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'We the People' versus 'We the Corporation': Sentiment Builds for Banning Corporate Personhood, But Tough Road Ahead.

How far should a constitutional amendment go to roll back corporate rights? And is it possible?

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Colvin supports the recent amendment proposal by Rep. Ted Deutch, D-FL, that restricts constitutional rights of for-profit corporations but carves out an exception for non-profits.

But Bonifaz, in contrast, believes that all corporations, whether for-profit or non-profit, should not be awarded the same rights as people under the Constitution.

“Remember, Citizens United was a non-profit,” he said, referring to the advocacy organization that wanted to distribute an anti-Hillary Clinton video before 2008 primaries with financial support of corporate backers. That was not allowed under the federal McCain-Feingold campaign finance law and was challenged, ending up in the Supreme Court.

Bonifaz said it would be risky to carve out exception for some corporations, even non-profits, because that could open up loopholes that would be abused by interests with the means and motives to do so. He countered that non-profits and some unions (not all are organized as corporations) would not be threatened under the broader proposal he and Congressman McGovern supports.

“Individual members of non-profits maintain all of the rights guaranteed to people under the Constitution. They do not need the artificial form of a corporation – for-profit or non-profit – to assert their individual constitutional rights,” he said. “The fundamental question here is whether we elevate corporations to have the same rights of people under the Constitution or whether we restore democracy and our Constitution to the people.”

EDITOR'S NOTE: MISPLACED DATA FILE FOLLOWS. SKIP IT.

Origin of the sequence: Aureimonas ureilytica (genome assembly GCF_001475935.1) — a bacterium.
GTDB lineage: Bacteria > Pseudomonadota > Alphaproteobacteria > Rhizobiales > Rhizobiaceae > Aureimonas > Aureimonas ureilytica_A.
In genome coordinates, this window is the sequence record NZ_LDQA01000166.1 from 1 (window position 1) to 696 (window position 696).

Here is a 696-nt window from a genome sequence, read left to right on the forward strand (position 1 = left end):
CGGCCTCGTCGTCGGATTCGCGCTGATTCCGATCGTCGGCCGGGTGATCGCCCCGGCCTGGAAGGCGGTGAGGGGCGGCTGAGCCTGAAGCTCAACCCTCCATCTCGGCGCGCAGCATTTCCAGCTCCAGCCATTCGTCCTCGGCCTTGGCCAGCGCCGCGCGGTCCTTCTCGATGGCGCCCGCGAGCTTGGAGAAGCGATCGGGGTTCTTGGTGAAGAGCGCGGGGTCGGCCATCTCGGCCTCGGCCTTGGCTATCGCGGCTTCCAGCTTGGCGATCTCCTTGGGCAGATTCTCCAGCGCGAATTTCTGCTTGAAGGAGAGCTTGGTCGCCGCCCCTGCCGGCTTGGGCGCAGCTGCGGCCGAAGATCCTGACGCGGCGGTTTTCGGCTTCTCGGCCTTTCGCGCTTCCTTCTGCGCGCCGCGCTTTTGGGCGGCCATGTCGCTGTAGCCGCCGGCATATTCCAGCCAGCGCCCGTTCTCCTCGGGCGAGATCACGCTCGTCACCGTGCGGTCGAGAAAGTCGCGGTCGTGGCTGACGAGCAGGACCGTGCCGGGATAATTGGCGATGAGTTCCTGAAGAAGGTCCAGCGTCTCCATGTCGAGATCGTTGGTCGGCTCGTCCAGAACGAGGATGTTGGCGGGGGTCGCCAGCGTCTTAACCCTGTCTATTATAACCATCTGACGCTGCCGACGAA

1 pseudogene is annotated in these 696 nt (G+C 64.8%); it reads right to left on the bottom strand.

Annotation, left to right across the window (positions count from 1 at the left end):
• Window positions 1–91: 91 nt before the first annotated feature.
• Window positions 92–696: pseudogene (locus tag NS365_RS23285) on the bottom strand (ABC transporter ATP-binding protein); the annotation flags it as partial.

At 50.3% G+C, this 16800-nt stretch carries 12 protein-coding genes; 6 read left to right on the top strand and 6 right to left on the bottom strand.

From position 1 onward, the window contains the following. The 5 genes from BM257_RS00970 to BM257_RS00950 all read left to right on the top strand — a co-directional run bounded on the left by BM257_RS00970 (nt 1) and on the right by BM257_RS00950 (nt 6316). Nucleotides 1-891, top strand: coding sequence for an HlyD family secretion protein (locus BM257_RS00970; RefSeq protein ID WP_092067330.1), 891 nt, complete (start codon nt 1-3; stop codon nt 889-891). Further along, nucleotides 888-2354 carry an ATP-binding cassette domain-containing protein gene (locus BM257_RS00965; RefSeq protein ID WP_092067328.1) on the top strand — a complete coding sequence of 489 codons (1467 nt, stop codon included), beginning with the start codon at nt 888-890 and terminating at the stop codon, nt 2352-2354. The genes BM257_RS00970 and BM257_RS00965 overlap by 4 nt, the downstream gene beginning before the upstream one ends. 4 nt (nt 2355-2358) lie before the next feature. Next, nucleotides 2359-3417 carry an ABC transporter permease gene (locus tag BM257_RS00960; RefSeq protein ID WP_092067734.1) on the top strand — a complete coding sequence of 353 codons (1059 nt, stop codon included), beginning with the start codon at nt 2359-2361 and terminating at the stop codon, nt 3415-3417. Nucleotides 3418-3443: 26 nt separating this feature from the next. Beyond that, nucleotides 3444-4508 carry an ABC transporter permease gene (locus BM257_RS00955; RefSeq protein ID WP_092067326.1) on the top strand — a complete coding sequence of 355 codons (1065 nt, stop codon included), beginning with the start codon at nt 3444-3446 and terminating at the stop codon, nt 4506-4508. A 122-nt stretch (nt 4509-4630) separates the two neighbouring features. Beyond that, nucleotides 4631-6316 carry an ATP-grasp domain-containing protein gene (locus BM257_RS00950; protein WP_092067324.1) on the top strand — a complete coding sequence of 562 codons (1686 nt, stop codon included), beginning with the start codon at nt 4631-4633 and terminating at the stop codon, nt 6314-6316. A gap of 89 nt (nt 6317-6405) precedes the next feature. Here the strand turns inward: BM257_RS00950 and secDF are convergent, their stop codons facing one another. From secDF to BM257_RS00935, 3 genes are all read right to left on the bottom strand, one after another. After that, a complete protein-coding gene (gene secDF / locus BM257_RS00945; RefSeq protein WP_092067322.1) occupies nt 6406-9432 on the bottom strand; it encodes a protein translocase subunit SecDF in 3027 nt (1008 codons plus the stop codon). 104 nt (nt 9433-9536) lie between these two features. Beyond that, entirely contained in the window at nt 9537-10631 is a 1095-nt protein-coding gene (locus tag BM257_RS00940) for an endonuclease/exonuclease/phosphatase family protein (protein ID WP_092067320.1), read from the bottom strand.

The Debate Continues

While progressives will continue to debate what constitutional rights corporations should have, it is important to remember what supporters of corporate constitutional rights have said.

Chief Justice John Roberts, during arguments in the Citizens United case before the high court ruled, said, “A large corporation, just like an individual, has many diverse interests.” In the same hearings, Justice Antonin Scalia said corporations are “indistinguishable from the individual that owns them.” And pro-corporate activists, such as Center for Conservative Politics founder and chairman Bradley Smith,  said corporations are bodies made up of individual people with “ attendant free-speech rights.”

 

But even the current Supreme Court has issued rulings underscoring that corporations do not have the same constitutional rights as people. In January 2011, it ruled that they do not have the right of personal privacy  to evade the federal Freedom of Information Act requests — which AT&T had argued was an invasion of personal privacy.

In other words, beyond the rhetoric that all speech should be embraced in a democracy – even if it is by business entities that are licensed by states, that do not vote, that do not have rights to bear arms, and have no privacy rights under FOIA – this debate will continue. 

“We need a constitutional amendment debate,” Bonifaz said. “I think it’s quite vibrant that there are various versions.”

Steven Rosenfeld covers corporate constitutional rights for AlterNet and is author of "Count My Vote: A Citizen's Guide to Voting" (AlterNet Books, 2008).